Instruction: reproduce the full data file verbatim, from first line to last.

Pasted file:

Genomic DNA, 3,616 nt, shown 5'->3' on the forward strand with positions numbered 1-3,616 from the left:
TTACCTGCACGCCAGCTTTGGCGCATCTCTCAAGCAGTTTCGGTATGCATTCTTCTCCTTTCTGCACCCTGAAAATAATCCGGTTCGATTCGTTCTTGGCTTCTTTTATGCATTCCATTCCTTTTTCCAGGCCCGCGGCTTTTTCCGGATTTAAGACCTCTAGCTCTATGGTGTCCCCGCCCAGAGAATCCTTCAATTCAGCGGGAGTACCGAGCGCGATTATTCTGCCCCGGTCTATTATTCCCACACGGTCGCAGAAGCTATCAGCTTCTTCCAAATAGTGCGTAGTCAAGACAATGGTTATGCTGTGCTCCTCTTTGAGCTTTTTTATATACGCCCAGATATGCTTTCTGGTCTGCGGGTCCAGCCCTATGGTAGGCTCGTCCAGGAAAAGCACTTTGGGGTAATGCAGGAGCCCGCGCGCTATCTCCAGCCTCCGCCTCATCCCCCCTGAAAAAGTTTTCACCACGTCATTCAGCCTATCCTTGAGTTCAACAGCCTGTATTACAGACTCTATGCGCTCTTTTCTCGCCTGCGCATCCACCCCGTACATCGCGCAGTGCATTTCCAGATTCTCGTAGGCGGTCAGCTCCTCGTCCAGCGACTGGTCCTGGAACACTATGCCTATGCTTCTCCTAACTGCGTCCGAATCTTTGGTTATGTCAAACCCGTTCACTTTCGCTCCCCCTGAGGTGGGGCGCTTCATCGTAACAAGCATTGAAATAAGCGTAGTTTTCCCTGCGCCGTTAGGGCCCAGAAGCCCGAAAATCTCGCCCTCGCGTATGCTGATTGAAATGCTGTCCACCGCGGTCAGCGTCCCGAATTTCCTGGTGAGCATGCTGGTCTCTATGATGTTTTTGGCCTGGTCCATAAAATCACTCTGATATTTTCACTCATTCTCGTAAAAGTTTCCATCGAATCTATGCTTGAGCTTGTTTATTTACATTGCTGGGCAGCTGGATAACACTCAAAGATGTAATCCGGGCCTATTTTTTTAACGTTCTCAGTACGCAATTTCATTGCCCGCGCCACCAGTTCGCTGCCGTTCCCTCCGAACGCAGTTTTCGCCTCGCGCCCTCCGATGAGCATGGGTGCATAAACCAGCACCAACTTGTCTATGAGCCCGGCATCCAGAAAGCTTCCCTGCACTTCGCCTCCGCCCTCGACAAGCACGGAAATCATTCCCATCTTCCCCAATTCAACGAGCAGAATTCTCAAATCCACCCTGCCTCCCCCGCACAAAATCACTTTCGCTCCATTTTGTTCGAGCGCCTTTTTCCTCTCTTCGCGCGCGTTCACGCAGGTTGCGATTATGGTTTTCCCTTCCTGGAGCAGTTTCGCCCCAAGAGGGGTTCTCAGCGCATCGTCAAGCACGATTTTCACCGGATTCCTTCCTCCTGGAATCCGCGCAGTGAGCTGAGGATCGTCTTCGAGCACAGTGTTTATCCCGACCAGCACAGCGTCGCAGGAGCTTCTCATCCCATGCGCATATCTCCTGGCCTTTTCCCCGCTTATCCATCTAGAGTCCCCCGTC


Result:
Genomic DNA, 3,616 nt, shown 5'->3' on the forward strand with positions numbered 1-3,616 from the left:
TTACCTGCACGCCAGCTTTGGCGCATCTCTCAAGCAGTTTCGGTATGCATTCTTCTCCTTTCTGCACCCTGAAAATAATCCGGTTCGATTCGTTCTTGGCTTCTTTTATGCATTCCATTCCTTTTTCCAGGCCCGCGGCTTTTTCCGGATTTAAGACCTCTAGCTCTATGGTGTCCCCGCCCAGAGAATCCTTCAATTCAGCGGGAGTACCGAGCGCGATTATTCTGCCCCGGTCTATTATTCCCACACGGTCGCAGAAGCTATCAGCTTCTTCCAAATAGTGCGTAGTCAAGACAATGGTTATGCTGTGCTCCTCTTTGAGCTTTTTTATATACGCCCAGATATGCTTTCTGGTCTGCGGGTCCAGCCCTATGGTAGGCTCGTCCAGGAAAAGCACTTTGGGGTAATGCAGGAGCCCGCGCGCTATCTCCAGCCTCCGCCTCATCCCCCCTGAAAAAGTTTTCACCACGTCATTCAGCCTATCCTTGAGTTCAACAGCCTGTATTACAGACTCTATGCGCTCTTTTCTCGCCTGCGCATCCACCCCGTACATCGCGCAGTGCATTTCCAGATTCTCGTAGGCGGTCAGCTCCTCGTCCAGCGACTGGTCCTGGAACACTATGCCTATGCTTCTCCTAACTGCGTCCGAATCTTTGGTTATGTCAAACCCGTTCACTTTCGCTCCCCCTGAGGTGGGGCGCTTCATCGTAACAAGCATTGAAATAAGCGTAGTTTTCCCTGCGCCGTTAGGGCCCAGAAGCCCGAAAATCTCGCCCTCGCGTATGCTGATTGAAATGCTGTCCACCGCGGTCAGCGTCCCGAATTTCCTGGTGAGCATGCTGGTCTCTATGATGTTTTTGGCCTGGTCCATAAAATCACTCTGATATTTTCACTCATTCTCGTAAAAGTTTCCATCGAATCTATGCTTGAGCTTGTTTATTTACATTGCTGGGCAGCTGGATAACACTCAAAGATGTAATCCGGGCCTATTTTTTTAACGTTCTCAGTACGCAATTTCATTGCCCGCGCCACCAGTTCGCTGCCGTTCCCTCCGAACGCAGTTTTCGCCTCGCGCCCTCCGATGAGCATGGGTGCATAAACCAGCACCAACTTGTCTATGAGCCCGGCATCCAGAAAGCTTCCCTGCACTTCGCCTCCGCCCTCGACAAGCACGGAAATCATTCCCATCTTCCCCAATTCAACGAGCAGAATTCTCAAATCCACCCTGCCTCCCCCGCACAAAATCACTTTCGCTCCATTTTGTTCGAGCGCCTTTTTCCTCTCTTCGCGCGCGTTCACGCAGGTTGCGATTATGGTTTTCCCTTCCTGGAGCAGTTTCGCCCCAAGAGGGGTTCTCAGCGCATCGTCAAGCACGATTTTCACCGGATTCCTTCCTCCTGGAATCCGCGCAGTGAGCTGAGGATCGTCTTCGAGCACAGTGTTTATCCCGACCAGCACAGCGTCGCAGGAGCTTCTCATCCCATGCGCATATCTCCTGGCCTTTTCCCCGCTTATCCATCTAGAGTCCCCCGTC